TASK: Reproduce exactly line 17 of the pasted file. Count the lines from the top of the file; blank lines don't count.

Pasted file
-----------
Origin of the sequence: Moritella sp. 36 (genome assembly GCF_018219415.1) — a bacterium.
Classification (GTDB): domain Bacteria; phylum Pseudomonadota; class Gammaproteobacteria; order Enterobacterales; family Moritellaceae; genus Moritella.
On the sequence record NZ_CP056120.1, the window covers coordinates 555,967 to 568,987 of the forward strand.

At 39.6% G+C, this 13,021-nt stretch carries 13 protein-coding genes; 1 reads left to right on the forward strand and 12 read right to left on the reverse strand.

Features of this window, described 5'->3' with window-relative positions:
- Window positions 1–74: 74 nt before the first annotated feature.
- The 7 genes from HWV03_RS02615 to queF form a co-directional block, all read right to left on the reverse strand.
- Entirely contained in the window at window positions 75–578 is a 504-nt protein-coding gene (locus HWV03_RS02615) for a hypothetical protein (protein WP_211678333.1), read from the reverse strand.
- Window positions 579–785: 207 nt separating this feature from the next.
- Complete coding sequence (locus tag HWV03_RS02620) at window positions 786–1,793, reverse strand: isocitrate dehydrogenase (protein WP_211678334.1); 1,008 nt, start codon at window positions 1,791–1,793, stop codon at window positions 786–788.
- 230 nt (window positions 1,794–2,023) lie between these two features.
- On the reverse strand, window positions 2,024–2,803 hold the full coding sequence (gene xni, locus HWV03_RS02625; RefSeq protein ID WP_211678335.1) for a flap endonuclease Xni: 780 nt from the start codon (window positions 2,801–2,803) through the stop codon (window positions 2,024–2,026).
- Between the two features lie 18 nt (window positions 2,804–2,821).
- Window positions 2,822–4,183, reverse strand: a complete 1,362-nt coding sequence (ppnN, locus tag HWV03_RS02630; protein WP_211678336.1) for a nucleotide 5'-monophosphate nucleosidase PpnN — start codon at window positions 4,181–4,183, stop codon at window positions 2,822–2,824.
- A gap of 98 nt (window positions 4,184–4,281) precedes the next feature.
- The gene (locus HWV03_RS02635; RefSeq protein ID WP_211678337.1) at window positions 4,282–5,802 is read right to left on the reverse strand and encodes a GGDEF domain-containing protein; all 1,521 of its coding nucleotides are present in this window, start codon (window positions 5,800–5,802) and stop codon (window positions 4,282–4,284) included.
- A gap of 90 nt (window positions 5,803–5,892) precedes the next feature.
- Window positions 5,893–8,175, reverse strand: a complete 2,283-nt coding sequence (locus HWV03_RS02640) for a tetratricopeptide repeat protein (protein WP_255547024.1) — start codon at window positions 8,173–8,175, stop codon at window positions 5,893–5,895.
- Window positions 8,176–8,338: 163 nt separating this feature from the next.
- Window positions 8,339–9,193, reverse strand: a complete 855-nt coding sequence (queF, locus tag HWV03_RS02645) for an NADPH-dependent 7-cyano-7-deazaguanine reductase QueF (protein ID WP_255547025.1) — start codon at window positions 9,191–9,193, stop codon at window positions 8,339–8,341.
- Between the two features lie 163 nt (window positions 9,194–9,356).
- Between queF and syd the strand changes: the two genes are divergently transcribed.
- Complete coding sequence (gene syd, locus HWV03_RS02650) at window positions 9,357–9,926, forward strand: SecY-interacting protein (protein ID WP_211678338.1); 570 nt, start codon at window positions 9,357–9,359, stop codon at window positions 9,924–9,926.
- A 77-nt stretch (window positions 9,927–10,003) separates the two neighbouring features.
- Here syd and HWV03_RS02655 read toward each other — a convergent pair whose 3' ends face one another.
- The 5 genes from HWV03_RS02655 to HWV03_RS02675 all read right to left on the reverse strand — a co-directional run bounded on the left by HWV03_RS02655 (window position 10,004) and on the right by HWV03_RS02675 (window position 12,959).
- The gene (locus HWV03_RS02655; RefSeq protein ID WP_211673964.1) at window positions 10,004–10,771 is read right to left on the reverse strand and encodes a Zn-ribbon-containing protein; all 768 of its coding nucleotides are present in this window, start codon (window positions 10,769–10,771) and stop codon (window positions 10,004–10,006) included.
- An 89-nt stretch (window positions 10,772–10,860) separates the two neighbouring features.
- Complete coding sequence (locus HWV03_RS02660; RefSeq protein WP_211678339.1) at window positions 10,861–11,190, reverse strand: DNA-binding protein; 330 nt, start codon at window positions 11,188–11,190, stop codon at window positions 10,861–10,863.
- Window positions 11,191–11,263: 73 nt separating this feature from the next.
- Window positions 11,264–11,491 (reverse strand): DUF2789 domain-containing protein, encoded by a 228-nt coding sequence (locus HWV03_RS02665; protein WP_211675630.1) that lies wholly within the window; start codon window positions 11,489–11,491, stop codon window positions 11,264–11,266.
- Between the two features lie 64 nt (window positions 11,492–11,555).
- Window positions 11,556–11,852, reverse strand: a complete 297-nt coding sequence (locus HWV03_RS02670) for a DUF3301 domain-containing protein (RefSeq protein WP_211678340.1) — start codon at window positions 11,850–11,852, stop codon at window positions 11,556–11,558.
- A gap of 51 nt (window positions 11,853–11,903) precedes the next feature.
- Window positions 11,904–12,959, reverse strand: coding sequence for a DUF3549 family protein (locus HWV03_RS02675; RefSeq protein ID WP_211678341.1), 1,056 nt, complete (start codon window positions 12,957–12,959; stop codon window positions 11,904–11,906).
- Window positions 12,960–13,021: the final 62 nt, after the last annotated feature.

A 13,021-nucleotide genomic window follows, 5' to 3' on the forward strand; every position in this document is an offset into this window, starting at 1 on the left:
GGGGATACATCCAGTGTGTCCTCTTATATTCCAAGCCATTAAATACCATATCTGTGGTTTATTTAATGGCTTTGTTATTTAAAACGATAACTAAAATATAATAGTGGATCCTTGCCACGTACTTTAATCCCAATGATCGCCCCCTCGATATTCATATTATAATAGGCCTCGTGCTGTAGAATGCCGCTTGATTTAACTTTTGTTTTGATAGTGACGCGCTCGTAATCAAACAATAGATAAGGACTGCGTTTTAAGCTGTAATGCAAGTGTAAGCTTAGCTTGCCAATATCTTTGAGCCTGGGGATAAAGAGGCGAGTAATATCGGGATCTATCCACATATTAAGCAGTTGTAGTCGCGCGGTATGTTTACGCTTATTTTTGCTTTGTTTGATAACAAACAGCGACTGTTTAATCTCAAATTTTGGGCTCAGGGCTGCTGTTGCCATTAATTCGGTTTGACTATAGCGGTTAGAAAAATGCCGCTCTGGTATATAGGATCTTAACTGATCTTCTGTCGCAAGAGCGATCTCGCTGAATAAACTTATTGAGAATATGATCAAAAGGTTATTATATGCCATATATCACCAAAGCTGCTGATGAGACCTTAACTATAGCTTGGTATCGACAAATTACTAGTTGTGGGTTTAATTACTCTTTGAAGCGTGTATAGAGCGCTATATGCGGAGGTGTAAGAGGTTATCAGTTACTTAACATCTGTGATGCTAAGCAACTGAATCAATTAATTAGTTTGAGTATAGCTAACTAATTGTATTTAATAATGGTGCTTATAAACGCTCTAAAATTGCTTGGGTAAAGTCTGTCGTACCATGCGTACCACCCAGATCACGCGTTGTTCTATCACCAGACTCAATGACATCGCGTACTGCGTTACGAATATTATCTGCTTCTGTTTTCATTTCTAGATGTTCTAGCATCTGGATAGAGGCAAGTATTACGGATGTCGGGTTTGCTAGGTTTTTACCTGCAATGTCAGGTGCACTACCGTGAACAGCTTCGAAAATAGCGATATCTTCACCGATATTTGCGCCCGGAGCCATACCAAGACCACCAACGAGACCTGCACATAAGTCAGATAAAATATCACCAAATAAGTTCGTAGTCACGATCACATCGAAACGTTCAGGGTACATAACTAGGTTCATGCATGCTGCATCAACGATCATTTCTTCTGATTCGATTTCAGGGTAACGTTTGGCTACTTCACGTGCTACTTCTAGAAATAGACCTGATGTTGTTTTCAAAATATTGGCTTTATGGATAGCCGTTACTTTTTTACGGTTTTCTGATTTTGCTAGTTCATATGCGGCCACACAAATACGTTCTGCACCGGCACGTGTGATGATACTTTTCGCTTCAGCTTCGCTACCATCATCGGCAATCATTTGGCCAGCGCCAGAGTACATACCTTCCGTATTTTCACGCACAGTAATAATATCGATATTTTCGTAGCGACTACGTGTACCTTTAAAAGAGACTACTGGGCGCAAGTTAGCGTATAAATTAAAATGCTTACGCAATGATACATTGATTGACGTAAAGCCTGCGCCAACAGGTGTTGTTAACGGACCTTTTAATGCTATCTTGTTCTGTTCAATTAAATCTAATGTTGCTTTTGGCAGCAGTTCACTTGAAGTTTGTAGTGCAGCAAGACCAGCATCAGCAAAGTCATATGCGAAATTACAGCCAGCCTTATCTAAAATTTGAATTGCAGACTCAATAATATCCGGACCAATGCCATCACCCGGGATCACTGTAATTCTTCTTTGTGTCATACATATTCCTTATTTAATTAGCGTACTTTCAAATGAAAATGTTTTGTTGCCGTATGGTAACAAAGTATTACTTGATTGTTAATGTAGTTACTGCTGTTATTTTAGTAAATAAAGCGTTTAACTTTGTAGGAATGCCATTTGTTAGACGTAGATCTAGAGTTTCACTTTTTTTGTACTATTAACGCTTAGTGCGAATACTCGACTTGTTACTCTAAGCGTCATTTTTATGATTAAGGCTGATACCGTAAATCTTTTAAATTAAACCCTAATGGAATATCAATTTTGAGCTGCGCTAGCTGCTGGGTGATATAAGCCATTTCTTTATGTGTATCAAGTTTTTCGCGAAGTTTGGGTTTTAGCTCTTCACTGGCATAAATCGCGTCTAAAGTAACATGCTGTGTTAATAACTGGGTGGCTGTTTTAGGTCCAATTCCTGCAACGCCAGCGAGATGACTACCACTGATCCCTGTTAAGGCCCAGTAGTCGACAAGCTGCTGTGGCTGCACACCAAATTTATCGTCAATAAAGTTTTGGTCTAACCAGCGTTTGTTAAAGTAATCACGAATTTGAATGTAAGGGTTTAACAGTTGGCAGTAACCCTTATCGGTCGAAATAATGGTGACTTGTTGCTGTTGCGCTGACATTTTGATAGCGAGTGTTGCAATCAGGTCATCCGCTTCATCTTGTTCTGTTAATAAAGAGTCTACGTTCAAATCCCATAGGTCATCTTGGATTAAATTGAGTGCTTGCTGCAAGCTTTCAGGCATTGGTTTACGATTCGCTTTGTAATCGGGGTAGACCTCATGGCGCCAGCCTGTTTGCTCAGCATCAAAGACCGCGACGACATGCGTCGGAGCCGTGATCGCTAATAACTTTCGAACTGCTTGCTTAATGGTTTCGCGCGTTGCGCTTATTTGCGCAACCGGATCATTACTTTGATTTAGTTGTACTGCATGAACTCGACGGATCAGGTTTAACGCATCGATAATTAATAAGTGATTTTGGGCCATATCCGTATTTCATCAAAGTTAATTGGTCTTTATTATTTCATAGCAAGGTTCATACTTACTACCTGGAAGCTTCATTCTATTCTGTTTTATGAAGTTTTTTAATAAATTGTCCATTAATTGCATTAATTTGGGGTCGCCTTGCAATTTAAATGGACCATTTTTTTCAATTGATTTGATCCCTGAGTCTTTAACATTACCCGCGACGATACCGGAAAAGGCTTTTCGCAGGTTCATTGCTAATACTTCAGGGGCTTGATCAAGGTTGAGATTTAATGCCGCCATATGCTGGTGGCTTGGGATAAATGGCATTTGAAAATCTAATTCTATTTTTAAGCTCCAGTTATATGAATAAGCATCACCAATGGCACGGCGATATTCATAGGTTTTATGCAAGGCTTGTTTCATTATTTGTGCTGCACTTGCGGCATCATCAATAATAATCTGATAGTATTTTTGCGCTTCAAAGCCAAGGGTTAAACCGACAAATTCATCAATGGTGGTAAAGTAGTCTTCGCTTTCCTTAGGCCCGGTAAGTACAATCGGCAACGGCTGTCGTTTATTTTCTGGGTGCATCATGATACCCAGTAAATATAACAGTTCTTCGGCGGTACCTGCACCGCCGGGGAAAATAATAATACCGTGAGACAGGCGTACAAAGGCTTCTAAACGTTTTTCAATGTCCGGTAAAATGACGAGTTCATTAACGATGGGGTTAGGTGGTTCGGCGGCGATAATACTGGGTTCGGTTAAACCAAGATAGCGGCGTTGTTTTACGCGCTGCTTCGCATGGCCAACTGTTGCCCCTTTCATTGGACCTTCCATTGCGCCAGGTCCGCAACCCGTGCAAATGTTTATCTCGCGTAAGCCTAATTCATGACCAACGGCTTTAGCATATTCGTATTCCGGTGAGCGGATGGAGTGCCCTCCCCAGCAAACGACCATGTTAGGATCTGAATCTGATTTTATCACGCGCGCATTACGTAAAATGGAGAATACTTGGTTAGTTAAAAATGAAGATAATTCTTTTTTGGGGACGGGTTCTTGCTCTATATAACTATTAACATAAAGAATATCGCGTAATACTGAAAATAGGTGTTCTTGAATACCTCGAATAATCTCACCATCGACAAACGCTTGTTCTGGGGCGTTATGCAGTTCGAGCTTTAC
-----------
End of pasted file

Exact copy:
- A gap of 90 nt (window positions 5,803–5,892) precedes the next feature.